When I first sat down to begin my initial sermon prep this week…knowing full well that I’d be bringing all this stuff up…I wondered just what the gospel might have to say about this situation…and then I opened my Bible to Matthew 15…and low and behold…I come across the story that many will argue…me included…is the single most troublesome passage in the New Testament…Jesus interacting with the foreign woman seeking healing for her daughter.  Here she’s called a Canaanite…Mark calls her a Syrophoenician Greek…and we know that Jesus is essentially in enemy territory, as the narration tells us he’s gone to the region of Tyre and Sidon.

There’s a bunch of stuff going on in the background here that all points in the same direction…that Jesus has left the realm of the Jews…and he’s in the land of the Gentiles…and on top of all that…we’ve got the distinction within the Jewish culture that they are God’s chosen people…Jesus aside…the cultural history and tension between the chosen Jews and the unclean gentiles is working against things here…we need to keep all this in mind as we consider this short story.

Jesus is hanging around…word has spread. His message has spread, stories of his miracles has spread…and not just through Israel but throughout the entire region…everyone has heard about this Jesus guy…including this gentile woman who’s daughter is possessed…this woman who’s sole purpose is to free her daughter from that which hinders her…and if that means she’s got to approach this uppity Jewish rabbi that everyone’s talking about…well that’s what she’ll do. (pause)
Have mercy on me…Lord, son of David…my daughter has a demon. (pause) His reply? Nothing…he ignores her…eye opening to say the least but perhaps not the first time something like this has happened…so she keep crying out.

Attracted by the commotion the disciples come waltzing over…and hearing her continued cries for mercy…her continued appeals to the Lord, they make a request as well…Now our translation says “send her away” but they were likely saying “release her” as in release her from her troubles…honestly I think the disciples, even if they are acting out of annoyance, are at least trying to get the woman some help…and Jesus spouts of about only coming for the lost sheep of Israel…and then…finally to top it all off, when she asks again…Jesus, the pillar of love and acceptance…the one who we’ve come to bank on doing what is right and good even when we can’t see just how or why…Jesus, seems to call this woman a dog. (pause)

Are we uncomfortable yet? (pause) Did that actually happen? Did the savior of the entire world really just address a person and pretty much tell them to their face that they are less than human? If you know what the acronym WTF means, I think we can insert that here…because I don’t know about you but I can’t make heads or tails of this. I’ve preached on it a couple times before, once here out of Matthew and once out of Mark’s account…and every time I’ve wrestled with it I’ve come to the same conclusion. Jesus is acting like a jerk.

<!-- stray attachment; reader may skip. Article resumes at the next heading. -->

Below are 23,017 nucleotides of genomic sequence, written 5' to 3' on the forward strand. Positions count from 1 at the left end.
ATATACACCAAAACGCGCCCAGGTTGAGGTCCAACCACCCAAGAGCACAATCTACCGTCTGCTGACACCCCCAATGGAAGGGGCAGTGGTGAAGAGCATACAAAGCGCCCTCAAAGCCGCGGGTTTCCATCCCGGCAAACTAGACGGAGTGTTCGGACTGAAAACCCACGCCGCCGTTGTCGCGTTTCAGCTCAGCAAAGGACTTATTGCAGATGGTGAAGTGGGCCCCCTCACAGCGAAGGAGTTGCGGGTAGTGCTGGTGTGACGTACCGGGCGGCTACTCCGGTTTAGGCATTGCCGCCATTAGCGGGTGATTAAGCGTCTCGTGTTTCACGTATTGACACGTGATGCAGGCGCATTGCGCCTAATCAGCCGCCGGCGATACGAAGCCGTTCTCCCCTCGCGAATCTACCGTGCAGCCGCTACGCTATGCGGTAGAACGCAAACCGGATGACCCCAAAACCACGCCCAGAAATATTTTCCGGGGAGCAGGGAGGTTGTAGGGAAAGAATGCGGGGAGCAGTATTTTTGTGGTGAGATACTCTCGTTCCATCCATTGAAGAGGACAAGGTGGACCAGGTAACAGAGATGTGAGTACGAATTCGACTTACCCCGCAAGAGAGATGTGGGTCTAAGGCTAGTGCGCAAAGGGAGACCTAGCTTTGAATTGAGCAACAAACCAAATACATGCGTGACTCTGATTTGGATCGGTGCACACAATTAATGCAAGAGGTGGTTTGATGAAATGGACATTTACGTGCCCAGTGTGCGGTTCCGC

I’ve had a lot of conversation…I’ve read a lot of different commentaries…all of them aimed at trying to make head’s or tails of what’s going on here. Some will say that Jesus was testing the woman, and that through her persistence she passes the test. Others have said that Jesus was still in the process of learning and that this chance encounter opens his eyes to the reality that his mission goes beyond the Jewish culture to all the world…still others have suggested that because we hear that the disciples came on the scene and its only then that Jesus actually starts talking, that he’s actually at work to point out their cultural bias to them…these are just a few of the possible explanations…and there are others as well…but none of them really help to shed any light what so ever…and in the end the only thing that I can think is that somehow, someway, Jesus is managing to hold up a mirror for us today.

Because I don’t know about you but when I see Jesus, whether intentionally or on the sly-teaching side, act like an utter dirt bag to this woman, I’m reminded of every single time that I’ve done the same. Every time that I’ve failed to show mercy…every time that someone comes to the church with a story that doesn’t quite add up and I’ve turned them away. Every time I’ve driven past a homeless person holding a sign and I’ve kept looking straight ahead to avoid making eye contact. Every time I’ve heard about violence on the news and I’ve shrugged my shoulders because it didn’t affect me.